To stimulate the economy and prevent a deeper recession, the Bank of Canada will eventually start lowering rates again. The Bank of Canada predicts that rates won't start to fall until 2024, once inflation has sufficiently decreased. However, if the economy declines more severely and quickly than expected, the Central Bank may lower rates in 2023.
Regardless of the current market rates, Clover Mortgage can help you find the lowest rates available. Check out our guide on interest rates for more information.
Predictions for Canada’s Housing Market in 2023
After the recent interest rate hike, homeowners may be concerned about how much higher rates will go. Both fixed and variable rate mortgages will be affected by these changes in interest rate and bond yields. The Central Bank of Canada is working to slow the economy in order to combat inflation, which will be challenging for many individuals. However, a prolonged period of higher interest rates is necessary for low inflation.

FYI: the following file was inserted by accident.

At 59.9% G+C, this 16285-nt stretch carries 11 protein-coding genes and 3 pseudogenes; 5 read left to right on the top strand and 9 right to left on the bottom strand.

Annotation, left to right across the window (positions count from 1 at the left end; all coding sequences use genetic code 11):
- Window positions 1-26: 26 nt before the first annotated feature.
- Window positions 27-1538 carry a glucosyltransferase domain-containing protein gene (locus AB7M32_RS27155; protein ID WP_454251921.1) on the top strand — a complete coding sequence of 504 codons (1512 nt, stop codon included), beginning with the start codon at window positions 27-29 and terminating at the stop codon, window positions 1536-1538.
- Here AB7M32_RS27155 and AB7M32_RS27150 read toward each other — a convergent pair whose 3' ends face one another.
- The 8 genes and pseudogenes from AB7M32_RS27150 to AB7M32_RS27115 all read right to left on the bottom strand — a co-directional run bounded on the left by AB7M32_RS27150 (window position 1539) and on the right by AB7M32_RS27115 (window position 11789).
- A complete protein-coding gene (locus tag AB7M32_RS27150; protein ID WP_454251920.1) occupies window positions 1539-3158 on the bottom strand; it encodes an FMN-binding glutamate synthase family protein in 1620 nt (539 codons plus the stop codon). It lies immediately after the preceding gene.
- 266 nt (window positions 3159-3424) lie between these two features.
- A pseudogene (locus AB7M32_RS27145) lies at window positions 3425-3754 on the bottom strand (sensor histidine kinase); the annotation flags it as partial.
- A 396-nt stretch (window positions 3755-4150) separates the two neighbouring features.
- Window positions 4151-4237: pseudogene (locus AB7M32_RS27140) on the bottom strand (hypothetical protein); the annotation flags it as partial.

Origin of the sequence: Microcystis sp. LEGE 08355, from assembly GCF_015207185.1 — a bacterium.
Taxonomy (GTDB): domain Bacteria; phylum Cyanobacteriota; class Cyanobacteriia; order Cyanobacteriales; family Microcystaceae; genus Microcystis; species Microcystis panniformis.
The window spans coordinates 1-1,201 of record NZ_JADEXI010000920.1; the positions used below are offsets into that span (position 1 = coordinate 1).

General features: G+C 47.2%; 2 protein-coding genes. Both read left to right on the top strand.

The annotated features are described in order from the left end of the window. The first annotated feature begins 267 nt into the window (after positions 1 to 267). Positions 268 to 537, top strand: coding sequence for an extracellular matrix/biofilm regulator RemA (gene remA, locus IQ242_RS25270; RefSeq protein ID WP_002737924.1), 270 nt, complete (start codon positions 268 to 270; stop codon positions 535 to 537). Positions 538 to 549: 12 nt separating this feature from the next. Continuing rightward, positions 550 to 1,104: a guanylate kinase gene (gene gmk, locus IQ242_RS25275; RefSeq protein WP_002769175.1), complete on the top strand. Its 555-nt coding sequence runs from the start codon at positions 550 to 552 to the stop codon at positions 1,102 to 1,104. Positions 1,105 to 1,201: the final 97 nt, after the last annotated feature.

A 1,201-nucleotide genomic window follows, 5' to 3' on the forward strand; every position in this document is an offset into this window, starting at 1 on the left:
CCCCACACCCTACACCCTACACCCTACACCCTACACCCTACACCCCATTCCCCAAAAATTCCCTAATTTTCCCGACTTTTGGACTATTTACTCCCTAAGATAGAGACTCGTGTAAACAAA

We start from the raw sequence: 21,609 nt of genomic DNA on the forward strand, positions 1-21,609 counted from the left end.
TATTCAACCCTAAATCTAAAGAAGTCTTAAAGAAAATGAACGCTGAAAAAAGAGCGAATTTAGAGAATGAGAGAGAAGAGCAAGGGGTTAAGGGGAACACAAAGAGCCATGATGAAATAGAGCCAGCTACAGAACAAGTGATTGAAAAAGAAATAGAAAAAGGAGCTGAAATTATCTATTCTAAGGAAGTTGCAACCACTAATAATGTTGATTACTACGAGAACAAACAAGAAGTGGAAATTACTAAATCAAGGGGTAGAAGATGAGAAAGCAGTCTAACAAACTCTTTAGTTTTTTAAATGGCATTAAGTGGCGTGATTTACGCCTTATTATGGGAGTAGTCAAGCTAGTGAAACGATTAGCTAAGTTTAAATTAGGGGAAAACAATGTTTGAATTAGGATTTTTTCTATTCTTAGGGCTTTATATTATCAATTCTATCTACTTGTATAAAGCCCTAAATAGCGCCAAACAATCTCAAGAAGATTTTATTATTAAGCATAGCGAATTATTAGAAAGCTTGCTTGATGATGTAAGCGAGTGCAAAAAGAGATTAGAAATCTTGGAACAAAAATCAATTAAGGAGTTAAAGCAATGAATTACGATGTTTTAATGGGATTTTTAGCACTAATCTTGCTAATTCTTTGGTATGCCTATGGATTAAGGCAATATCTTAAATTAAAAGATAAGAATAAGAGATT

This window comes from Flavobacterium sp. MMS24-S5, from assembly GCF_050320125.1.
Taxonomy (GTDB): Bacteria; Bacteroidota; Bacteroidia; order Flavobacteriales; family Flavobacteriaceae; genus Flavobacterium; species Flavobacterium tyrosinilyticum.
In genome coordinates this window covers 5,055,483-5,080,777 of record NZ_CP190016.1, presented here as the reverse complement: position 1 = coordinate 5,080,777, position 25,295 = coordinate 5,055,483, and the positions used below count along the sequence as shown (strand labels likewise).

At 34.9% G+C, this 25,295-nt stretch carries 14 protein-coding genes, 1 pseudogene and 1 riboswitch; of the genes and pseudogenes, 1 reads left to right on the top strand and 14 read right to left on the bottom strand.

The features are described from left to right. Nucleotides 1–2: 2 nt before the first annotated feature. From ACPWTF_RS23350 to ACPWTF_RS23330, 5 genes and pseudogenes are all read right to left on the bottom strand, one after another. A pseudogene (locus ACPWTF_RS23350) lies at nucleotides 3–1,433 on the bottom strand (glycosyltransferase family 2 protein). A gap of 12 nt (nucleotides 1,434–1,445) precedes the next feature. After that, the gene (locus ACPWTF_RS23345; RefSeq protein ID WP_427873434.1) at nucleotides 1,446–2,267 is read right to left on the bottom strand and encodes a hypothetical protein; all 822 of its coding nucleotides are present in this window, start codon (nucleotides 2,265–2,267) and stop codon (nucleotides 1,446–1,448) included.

Eventually, the Bank of Canada will begin to decrease rates again to stimulate the economy and prevent a potentially bad recession. This means lower mortgage interest rates. However, rates are not anticipated to decline until early 2024 when inflation has eased. The Central Bank may decrease rates in 2023 if the economy contracts more than expected. When rates start to rise again, home prices are expected to increase steadily.
In addition to interest rates, other factors such as high rental prices, low housing supply, and a projected influx of 1 million new immigrants to Canada in 2023 are also impacting the housing market. These factors indicate a potential future boom. In fact, the Union Bank of Switzerland recently released their Global Real Estate Bubble Index 2022 report. In terms of cities with the greatest housing bubble risk, Toronto was ranked number one in the world, while Vancouver came in at number six.
The good news is, regardless of the current market conditions, there are always going to be options if you are interested in purchasing real estate. Here at Clover Mortgage, we can help you compare a variety of mortgage and mortgage rate quotes until you find the perfect lender for you and your needs.
Contact Clover Mortgage to schedule your free consultation today!